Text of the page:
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13:28, 27 June 2017 Tuesday
20:34, 09 February 2017 Thursday

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Police strike sends Brazil state into anarchy
Police strike sends Brazil state into anarchy

Officials have said they are working on paying officers late salaries and that no strike is planned.

World Bulletin / News Desk

The Brazilian army said Thursday it is sending elite troops and military aviation to a state where more than 100 people are reported to have been killed since police went on strike.

More reinforcements were being deployed to the southeastern state of Espirito Santo, where 1,200 soldiers arrived earlier this week after chaos broke out when police went on strike demanding better pay.

"From now on I have decided to reinforce ES with paratroopers, armored vehicles and army aviation. The mission will be accomplished," Brazil's army commander, General Villas Boas, tweeted.

Globo television network quoted the police union in Espirito Santo saying that more than 100 people have now been killed in a wave of muggings, carjackings and looting in the capital city Vitoria and elsewhere.

The state governor's office said on its website that it had held talks with police but with no result.

It also issued an appeal Thursday for blood donors, saying stocks "have been reduced to a minimum in the last few days."

Meanwhile, there were continuing fears and rumors in Rio de Janeiro, Brazil's second most populous city, that police could start a copycat strike on Friday. 

State Governor Luis Fernando Pezao told Radio Gaucha in an interview early Thursday that he'd asked the federal authorities to put the army and elite National Force on standby in case the situation deteriorates, Globo television reported.

Rio has recently faced violent protests against austerity reforms, stretching police resources.

Brazilian law bars the Military Police -- as the force patrolling cities throughout Latin America's biggest country is known -- from going on strike.

In Espirito Santo, however, relatives and sympathizers are blockading police stations, and officers inside are deliberately making no effort to come out -- leaving the city unguarded.

The police want better conditions and higher salaries. A court declared the action an illegal strike and the state police chief has been replaced.

The crisis reflects nationwide budget crises in Brazil, which has faced a crippling recession for two years and is struggling to return to growth.

The country is also one of the most violent in the world, with heavily armed criminals battling both on the streets and in prisons. Last month clashes inside a prison near the northern city of Natal left 26 people dead, prompting the deployment of army troops.

Soldiers were also deployed to Rio de Janeiro during legislative elections last October, as they had been in large numbers during the Olympics two months earlier.

 



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Cyprus president seeks peace deal in Switzerland
Cyprus president seeks peace deal in Switzerland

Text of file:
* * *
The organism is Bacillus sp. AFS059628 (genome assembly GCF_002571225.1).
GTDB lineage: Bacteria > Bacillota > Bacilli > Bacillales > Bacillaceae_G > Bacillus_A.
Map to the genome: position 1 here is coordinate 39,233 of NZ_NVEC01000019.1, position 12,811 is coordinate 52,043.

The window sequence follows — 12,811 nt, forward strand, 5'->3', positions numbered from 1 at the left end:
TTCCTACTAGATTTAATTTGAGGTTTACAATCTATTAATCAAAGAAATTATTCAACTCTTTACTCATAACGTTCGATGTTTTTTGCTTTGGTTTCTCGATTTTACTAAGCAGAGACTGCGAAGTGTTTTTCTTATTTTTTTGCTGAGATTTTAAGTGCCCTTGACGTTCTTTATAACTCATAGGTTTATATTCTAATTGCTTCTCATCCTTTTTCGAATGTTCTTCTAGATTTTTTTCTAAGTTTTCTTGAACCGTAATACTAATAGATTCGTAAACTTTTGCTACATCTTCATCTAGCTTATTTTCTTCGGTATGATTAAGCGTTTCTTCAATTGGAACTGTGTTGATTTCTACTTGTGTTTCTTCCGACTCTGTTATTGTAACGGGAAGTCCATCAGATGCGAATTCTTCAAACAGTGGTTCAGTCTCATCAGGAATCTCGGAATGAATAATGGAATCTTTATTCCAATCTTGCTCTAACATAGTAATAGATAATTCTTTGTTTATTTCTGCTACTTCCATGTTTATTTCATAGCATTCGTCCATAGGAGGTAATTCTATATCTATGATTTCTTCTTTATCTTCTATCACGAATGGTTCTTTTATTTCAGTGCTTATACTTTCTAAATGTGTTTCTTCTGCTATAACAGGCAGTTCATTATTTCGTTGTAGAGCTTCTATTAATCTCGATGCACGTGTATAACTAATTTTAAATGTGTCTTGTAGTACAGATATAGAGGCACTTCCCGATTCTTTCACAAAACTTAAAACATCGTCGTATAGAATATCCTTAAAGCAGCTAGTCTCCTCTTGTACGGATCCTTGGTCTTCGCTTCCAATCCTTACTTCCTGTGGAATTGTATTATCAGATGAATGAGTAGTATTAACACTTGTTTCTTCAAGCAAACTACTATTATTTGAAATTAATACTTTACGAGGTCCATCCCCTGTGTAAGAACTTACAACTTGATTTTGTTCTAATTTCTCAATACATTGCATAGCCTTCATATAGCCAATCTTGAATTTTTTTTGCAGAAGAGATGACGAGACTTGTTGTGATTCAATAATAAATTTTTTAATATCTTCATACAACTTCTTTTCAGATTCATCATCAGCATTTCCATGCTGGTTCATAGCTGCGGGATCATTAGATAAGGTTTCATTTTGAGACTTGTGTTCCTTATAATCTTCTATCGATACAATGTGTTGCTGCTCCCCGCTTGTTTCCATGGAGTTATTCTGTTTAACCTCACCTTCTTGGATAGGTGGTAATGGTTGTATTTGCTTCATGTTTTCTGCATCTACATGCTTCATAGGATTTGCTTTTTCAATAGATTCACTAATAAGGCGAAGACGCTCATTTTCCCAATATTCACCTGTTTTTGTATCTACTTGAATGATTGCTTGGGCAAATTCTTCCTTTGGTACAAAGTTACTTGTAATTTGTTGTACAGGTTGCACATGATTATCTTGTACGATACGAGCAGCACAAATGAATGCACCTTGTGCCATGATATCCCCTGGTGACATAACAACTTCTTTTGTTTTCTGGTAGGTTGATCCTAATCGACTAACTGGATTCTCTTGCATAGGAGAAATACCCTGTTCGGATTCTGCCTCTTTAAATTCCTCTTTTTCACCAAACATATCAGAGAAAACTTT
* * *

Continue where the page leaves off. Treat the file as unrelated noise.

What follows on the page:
Cypriot president Nicos Anastasiades said Monday he hopes to clinch a reunification deal laying out a new security blueprint for the divided island during a crunch summit in Switzerland this week. Anastasiades will attend United Nations-backed talks at the Alpine Crans-Montana ski resort Wednesday with "complete determination and goodwill... to achieve a desired solution", he said in a statement. He said he hopes to "abolish the anachronistic system of guarantees and intervention rights", with a deal providing for the withdrawal of the Turkish army. The eastern Mediterranean island has been divided since 1974 when Turkish troops invaded its northern third in response to an Athens-inspired coup seeking union with Greece. Turkey maintains around 35,000 troops in northern Cyprus. The so-called guarantor powers of Turkey, Britain and Greece retain the right to intervene militarily on the island. Greek and Turkish Cypriots are at odds over a new security blueprint, but their leaders are under pressure to reach an elusive peace deal. "I am going to Switzerland to participate in the Cyprus conference, with the sole aim and intent of solving the Cyprus problem," Anastasiades said. Turkish Cypriot leader Mustafa Akinci is also set to attend the summit, which is expected to last at least 10 days. Greece, Turkey and Britain will send envoys along with an observer from the European Union. UN-led talks on the island hit a wall in late May after the sides failed to agree terms to advance toward a final summit. Unlocking the security question would allow Anastasiades and Akinci to make unprecedented concessions on core issues. But they have major differences on what a new security blueprint should look like. Anastasiades's internationally recognised government, backed by Athens, seeks an agreement to abolish intervention rights, with Turkish troops withdrawing from the island on a specific timeline. Turkish Cypriots and Ankara argue for some form of intervention rights and a reduced number of troops remaining in the north. Turkish Cypriots want the conference to focus on broader issues of power-sharing, property rights and territory for the creation of a new federation. Much of the progress to date has been based on strong personal rapport between Anastasiades and Akinci, leader of the breakaway Turkish Republic of Northern Cyprus. But that goodwill has appeared frayed in the build-up to their meeting in Switzerland. The Greek Cypriot presidential election next February has also complicated the landscape, as has the government's search for offshore oil and gas, which Ankara argues should be suspended until the negotiations have reached an outcome.